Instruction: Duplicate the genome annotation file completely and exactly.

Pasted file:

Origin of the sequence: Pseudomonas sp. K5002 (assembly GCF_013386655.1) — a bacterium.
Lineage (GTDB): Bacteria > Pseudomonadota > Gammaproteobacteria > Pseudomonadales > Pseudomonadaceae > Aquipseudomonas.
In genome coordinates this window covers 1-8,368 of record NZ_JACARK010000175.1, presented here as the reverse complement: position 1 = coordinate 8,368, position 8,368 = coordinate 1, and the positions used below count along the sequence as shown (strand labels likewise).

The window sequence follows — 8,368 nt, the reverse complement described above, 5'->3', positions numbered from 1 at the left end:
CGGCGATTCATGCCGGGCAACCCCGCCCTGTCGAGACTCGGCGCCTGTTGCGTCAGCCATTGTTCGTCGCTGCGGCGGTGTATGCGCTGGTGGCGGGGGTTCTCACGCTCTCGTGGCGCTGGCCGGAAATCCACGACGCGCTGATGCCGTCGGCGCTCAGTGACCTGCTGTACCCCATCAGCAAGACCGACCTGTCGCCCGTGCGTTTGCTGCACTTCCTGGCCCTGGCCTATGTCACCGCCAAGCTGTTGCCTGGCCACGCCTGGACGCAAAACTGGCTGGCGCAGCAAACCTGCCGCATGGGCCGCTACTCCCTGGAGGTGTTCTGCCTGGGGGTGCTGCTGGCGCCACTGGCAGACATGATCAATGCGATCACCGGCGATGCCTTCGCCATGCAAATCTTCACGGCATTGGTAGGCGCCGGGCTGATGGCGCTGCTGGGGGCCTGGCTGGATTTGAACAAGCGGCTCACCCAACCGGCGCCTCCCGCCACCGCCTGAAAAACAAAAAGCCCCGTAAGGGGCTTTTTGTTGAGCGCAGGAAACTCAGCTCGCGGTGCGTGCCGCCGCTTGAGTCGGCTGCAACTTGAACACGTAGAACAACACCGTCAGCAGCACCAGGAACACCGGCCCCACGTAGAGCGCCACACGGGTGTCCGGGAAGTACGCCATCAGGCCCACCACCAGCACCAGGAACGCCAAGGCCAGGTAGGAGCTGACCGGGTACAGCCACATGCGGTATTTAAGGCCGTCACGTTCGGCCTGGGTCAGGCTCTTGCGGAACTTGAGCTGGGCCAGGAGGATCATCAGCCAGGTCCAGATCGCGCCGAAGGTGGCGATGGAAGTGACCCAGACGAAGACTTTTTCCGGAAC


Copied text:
Origin of the sequence: Pseudomonas sp. K5002 (assembly GCF_013386655.1) — a bacterium.
Lineage (GTDB): Bacteria > Pseudomonadota > Gammaproteobacteria > Pseudomonadales > Pseudomonadaceae > Aquipseudomonas.
In genome coordinates this window covers 1-8,368 of record NZ_JACARK010000175.1, presented here as the reverse complement: position 1 = coordinate 8,368, position 8,368 = coordinate 1, and the positions used below count along the sequence as shown (strand labels likewise).

The window sequence follows — 8,368 nt, the reverse complement described above, 5'->3', positions numbered from 1 at the left end:
CGGCGATTCATGCCGGGCAACCCCGCCCTGTCGAGACTCGGCGCCTGTTGCGTCAGCCATTGTTCGTCGCTGCGGCGGTGTATGCGCTGGTGGCGGGGGTTCTCACGCTCTCGTGGCGCTGGCCGGAAATCCACGACGCGCTGATGCCGTCGGCGCTCAGTGACCTGCTGTACCCCATCAGCAAGACCGACCTGTCGCCCGTGCGTTTGCTGCACTTCCTGGCCCTGGCCTATGTCACCGCCAAGCTGTTGCCTGGCCACGCCTGGACGCAAAACTGGCTGGCGCAGCAAACCTGCCGCATGGGCCGCTACTCCCTGGAGGTGTTCTGCCTGGGGGTGCTGCTGGCGCCACTGGCAGACATGATCAATGCGATCACCGGCGATGCCTTCGCCATGCAAATCTTCACGGCATTGGTAGGCGCCGGGCTGATGGCGCTGCTGGGGGCCTGGCTGGATTTGAACAAGCGGCTCACCCAACCGGCGCCTCCCGCCACCGCCTGAAAAACAAAAAGCCCCGTAAGGGGCTTTTTGTTGAGCGCAGGAAACTCAGCTCGCGGTGCGTGCCGCCGCTTGAGTCGGCTGCAACTTGAACACGTAGAACAACACCGTCAGCAGCACCAGGAACACCGGCCCCACGTAGAGCGCCACACGGGTGTCCGGGAAGTACGCCATCAGGCCCACCACCAGCACCAGGAACGCCAAGGCCAGGTAGGAGCTGACCGGGTACAGCCACATGCGGTATTTAAGGCCGTCACGTTCGGCCTGGGTCAGGCTCTTGCGGAACTTGAGCTGGGCCAGGAGGATCATCAGCCAGGTCCAGATCGCGCCGAAGGTGGCGATGGAAGTGACCCAGACGAAGACTTTTTCCGGAAC